PHILADELPHIA (WPVI) -- Experts with the PolicyLab at Children's Hospital of Philadelphia are recommending all students in areas with "rapidly accelerating" COVID transmission rates revert to online learning as soon as next week.
That includes the Philadelphia region.
The recommendation was delivered as part of a wide-ranging report about preparations for the holiday season.
The online learning should start on Nov. 16 and should continue until about seven to 10 days after Thanksgiving, the PolicyLab said.
However, communities should be prepared for the possibility of virtual learning into the new year.
"There might be a brief period for students to return to the classroom in December between holidays, but in areas now beset with runaway transmission, they would likely opt to continue virtually until January," the PolicyLab said.
That move should be "prioritized for students in middle and high school."
"While we have seen increasing infection rates among child care and elementary-aged youth, their relative contribution to community burden of infection remains small," the PolicyLab said.
Terry Davis of King of Prussia said, "It's not cool. They shouldn't be going to class right now."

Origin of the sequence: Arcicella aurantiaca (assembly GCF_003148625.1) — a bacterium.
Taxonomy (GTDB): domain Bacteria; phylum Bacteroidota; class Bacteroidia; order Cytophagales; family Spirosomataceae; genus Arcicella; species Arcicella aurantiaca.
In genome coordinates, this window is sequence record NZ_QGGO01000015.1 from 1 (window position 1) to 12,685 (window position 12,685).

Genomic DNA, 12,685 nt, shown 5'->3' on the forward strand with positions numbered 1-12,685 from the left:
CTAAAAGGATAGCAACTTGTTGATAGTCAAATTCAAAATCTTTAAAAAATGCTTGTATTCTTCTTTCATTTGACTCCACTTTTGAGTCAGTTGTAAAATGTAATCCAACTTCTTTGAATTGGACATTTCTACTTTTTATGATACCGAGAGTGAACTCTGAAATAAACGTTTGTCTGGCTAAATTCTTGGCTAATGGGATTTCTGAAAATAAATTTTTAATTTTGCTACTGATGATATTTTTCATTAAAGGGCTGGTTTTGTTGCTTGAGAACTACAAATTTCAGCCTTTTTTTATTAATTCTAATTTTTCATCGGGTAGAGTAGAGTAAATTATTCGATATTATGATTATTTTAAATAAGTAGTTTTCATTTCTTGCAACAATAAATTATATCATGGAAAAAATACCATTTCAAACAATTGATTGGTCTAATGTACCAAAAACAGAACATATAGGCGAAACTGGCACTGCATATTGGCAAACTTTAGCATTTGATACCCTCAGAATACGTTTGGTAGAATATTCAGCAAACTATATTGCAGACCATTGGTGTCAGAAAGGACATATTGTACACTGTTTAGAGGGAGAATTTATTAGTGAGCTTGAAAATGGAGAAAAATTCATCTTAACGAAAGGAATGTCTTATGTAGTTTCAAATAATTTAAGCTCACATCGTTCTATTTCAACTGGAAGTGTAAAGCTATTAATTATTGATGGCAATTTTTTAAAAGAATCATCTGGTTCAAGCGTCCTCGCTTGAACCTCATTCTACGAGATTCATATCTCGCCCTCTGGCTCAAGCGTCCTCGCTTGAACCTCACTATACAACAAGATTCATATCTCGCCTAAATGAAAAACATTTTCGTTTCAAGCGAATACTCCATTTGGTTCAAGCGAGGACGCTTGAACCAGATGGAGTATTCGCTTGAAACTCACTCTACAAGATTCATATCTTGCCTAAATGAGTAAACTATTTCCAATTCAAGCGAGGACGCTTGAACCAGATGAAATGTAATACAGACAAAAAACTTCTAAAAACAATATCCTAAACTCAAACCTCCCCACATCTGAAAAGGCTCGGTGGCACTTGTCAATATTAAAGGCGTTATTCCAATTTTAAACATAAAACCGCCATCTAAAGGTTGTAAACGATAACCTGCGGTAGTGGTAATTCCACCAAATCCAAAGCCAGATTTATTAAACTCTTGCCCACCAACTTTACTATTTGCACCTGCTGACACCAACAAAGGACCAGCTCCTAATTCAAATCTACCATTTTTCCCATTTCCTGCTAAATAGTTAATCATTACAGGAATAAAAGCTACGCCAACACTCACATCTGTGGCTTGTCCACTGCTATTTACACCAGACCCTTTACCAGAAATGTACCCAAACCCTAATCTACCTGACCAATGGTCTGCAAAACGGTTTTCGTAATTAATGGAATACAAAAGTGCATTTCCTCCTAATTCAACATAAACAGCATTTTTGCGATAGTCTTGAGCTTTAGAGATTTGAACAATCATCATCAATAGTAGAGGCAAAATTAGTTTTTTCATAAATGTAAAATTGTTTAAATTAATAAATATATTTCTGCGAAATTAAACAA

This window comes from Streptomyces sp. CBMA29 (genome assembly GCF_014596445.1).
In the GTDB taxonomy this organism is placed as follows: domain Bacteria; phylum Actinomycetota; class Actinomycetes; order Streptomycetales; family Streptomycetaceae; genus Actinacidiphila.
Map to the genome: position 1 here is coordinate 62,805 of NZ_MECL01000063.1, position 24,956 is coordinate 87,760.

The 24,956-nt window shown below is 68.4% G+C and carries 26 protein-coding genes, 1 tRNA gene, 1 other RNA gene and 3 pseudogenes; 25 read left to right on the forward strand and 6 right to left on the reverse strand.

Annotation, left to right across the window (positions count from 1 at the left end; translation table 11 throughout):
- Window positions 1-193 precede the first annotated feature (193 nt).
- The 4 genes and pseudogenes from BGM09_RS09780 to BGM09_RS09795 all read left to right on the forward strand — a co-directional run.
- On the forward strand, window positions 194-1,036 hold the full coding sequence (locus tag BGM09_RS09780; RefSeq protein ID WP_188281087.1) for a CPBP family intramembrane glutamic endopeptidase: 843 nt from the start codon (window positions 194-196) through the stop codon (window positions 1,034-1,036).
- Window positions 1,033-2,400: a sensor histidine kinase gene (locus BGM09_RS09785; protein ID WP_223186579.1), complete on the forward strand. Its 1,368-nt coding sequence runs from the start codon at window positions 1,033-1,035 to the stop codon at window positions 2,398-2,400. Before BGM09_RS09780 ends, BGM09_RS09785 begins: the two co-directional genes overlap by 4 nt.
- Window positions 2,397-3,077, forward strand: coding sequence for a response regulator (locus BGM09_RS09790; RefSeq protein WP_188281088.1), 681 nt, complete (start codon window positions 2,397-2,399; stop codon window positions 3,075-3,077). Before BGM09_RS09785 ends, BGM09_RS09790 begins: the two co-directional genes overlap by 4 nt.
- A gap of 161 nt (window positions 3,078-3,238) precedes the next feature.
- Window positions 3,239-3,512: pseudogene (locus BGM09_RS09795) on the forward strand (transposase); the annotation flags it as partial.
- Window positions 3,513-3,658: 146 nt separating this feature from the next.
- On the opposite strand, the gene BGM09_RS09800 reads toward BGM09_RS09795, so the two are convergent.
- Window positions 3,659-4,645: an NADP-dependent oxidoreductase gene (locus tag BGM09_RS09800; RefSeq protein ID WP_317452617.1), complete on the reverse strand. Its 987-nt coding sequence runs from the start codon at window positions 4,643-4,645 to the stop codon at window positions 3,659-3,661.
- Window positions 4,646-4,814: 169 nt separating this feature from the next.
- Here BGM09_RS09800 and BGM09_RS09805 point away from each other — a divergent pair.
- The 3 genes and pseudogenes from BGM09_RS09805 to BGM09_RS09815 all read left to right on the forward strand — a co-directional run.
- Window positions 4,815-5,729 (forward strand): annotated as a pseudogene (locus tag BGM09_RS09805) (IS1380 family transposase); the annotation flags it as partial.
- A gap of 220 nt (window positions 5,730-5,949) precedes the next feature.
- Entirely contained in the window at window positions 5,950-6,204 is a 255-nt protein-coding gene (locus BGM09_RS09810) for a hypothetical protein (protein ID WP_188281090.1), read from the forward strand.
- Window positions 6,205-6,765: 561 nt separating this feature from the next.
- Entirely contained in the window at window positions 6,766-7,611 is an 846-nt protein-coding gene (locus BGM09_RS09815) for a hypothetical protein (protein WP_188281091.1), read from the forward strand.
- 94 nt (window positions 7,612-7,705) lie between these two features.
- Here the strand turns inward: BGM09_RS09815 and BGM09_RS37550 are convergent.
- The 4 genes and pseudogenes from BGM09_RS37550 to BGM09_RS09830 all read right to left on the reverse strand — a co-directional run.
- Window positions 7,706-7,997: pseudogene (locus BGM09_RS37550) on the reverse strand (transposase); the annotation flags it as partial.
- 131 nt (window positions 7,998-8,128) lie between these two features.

Not only does he agree, his son's school only offers in-person learning.
"If my son is going to school every day and he contracts COVID, he's bringing it to me and my wife," said Davis.
Experts say it is likely students were initially exposed outside of school, and the concern now shifts to in-school transmission.
"We assume that Halloween weekend events led to many breaches in social distancing, fostering rapid viral transmission between children, teens and adults," the PolicyLab said.
Local nurse Kelly Ellis says her hospital is filling up.
"I knew this was going to happen. We have like a whole unit that's a COVID floor, that was down but now filled again. They took four of our beds out of the burn center because that's filling up," said Ellis.
The PolicyLab said there is reason to hope students could return to the classroom shortly after the holidays.
"While youth are clearly contributing to the spread of this virus, we do need to rally around the likelihood that while in-school transmission is happening, it's far less than in other sectors of society. That knowledge could help us to return even more students to the classroom after the new year, and potentially many to full in-school instruction by the spring, once the strain on our hospitals is relieved."
Read the full report at PolicyLab.Chop.edu
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